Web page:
Gold prices fell to a two-week low on Monday, as investors shifted their focus to the Federal Reserve’s monetary policy meeting later this week. The dollar, meanwhile, regained some ground after disappointing data released Friday.
Manufacturing and industrial production in the U.S. fell unexpectedly in August. Retail sales, according to the U.S. Commerce Department, also fell 0.2% in an unexpected move.
The Fed is not expected to raise interest rates at its next policy meeting, but investors will be looking for clues as to when it will unwind its balance sheet.
The Federal Reserve is expected to announce a plan to reduce its $4.5 trillion balance sheet of QE bond purchases. Rates are expected to stay the same, but CME’s FedWatch tool is projecting a 53% chance of a rate hike in December.
Gold futures were down nearly $9, trading at $1,316.23 per troy ounce Monday morning. The dollar was holding steady at 91.67.
The yellow metal is sensitive to moves in the dollar. A stronger greenback makes gold and gold IRAs more expensive for holders of foreign currency.
Treasury yields, meanwhile, were sharply higher, pushing the dollar up.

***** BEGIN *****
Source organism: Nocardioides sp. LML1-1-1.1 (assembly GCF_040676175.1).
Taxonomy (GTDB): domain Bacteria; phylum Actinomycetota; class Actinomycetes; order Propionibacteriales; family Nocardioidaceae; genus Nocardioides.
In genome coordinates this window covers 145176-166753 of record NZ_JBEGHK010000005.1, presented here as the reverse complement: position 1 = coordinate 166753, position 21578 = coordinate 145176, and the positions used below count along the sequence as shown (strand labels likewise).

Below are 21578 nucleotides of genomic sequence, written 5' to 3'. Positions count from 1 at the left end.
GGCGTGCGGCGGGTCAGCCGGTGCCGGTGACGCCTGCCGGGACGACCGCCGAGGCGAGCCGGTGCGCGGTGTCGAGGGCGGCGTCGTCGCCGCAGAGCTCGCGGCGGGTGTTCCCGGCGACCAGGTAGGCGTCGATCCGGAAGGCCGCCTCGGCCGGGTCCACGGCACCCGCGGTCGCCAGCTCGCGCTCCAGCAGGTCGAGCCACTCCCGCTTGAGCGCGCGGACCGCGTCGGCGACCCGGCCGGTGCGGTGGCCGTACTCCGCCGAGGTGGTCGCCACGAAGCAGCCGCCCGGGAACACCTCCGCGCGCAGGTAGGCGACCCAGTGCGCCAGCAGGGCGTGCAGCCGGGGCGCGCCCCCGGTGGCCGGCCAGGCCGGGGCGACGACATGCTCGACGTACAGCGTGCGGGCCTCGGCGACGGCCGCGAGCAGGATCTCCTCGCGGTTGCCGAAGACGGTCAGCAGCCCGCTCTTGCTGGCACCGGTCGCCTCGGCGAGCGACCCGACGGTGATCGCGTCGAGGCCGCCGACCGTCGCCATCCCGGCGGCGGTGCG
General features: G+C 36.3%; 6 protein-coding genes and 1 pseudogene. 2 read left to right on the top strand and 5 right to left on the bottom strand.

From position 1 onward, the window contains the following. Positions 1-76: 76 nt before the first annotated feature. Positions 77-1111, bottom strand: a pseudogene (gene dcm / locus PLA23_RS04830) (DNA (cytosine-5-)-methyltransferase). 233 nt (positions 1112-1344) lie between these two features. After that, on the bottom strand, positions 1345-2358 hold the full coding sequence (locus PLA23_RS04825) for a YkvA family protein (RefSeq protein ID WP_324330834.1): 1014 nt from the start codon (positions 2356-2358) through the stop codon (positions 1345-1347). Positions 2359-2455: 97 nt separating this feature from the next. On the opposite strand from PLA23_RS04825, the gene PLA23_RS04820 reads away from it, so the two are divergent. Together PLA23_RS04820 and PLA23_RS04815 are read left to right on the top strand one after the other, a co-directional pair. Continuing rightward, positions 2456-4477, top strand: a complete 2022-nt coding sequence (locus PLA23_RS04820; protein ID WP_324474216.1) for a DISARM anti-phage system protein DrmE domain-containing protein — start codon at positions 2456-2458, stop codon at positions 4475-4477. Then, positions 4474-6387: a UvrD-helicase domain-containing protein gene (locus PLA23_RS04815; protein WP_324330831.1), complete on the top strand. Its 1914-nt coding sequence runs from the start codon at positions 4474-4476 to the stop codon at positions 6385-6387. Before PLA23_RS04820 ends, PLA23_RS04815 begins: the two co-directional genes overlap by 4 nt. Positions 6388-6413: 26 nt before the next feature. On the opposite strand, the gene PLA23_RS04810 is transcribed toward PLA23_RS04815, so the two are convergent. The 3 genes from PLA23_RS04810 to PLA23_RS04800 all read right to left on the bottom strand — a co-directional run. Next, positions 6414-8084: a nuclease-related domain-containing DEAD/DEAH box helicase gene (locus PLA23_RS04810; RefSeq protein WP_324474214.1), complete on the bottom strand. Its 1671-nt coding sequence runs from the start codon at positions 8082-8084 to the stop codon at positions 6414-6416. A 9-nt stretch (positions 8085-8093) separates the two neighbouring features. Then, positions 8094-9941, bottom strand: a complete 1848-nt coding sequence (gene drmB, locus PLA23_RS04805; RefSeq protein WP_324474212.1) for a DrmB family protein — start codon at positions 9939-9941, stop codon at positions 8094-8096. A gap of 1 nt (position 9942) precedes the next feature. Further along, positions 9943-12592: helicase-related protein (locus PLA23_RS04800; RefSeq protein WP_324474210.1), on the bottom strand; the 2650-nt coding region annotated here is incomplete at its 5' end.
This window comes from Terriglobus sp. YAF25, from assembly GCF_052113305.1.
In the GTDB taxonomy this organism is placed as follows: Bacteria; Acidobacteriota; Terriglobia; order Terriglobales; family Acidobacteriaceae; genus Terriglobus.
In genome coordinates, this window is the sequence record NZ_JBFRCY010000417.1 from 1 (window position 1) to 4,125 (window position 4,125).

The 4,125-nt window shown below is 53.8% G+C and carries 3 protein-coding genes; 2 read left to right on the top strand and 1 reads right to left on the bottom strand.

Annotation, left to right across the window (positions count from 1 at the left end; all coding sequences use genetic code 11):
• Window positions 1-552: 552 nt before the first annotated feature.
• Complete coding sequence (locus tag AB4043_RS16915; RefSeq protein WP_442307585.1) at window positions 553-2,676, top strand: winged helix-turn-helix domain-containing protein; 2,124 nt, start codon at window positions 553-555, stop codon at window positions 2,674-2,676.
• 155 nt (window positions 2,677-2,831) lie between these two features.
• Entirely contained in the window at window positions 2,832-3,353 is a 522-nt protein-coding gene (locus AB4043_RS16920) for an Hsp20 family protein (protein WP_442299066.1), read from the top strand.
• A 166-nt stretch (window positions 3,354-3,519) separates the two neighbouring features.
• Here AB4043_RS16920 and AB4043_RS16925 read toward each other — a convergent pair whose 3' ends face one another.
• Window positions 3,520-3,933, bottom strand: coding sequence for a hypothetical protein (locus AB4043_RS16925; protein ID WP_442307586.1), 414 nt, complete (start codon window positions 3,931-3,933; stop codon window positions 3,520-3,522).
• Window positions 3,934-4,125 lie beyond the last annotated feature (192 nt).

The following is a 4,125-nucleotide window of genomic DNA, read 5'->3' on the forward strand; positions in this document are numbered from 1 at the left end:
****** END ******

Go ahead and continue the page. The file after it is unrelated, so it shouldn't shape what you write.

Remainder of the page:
Demand for safe-haven gold has weakened as geopolitical tensions eased. Investors shrugged off tensions between the U.S. and North Korea, and turned to riskier assets.
An uptick on the dollar weighed down commodities as a whole. Silver futures were down 2.93% to trade at $17.18 per troy ounce. Platinum was down 1.03% to $961.75.
Copper was trading up 0.64%, at $2.97.
Oil was unaffected by the dollar’s gains, settling higher on Monday. Investors shrugged off expectations that stockpiles in the U.S. were set to grow for the third week in a row.
The market is anticipating a spike in crude supplies, as U.S. producers increase production at newly re-opened ports to make up for lost production after Hurricane Harvey.
U.S. crude futures for October gained two cents to settle at $49.91 per barrel. Brent oil lost three cents to trade at $55.59 per barrel.
The increase in crude supplies comes amid a shift in sentiment on oil prices. Bullish reports from the International Energy Agency and OPEC (Organization of the Petroleum Exporting Countries) have driven the change.
Demand for oil is expected to rise this year, and OPEC will likely extend its talks to extend its production cut beyond March 2018. OPEC and non-OPEC members agreed in May to extend the production cuts of 1.8 million barrels per day until March 2018.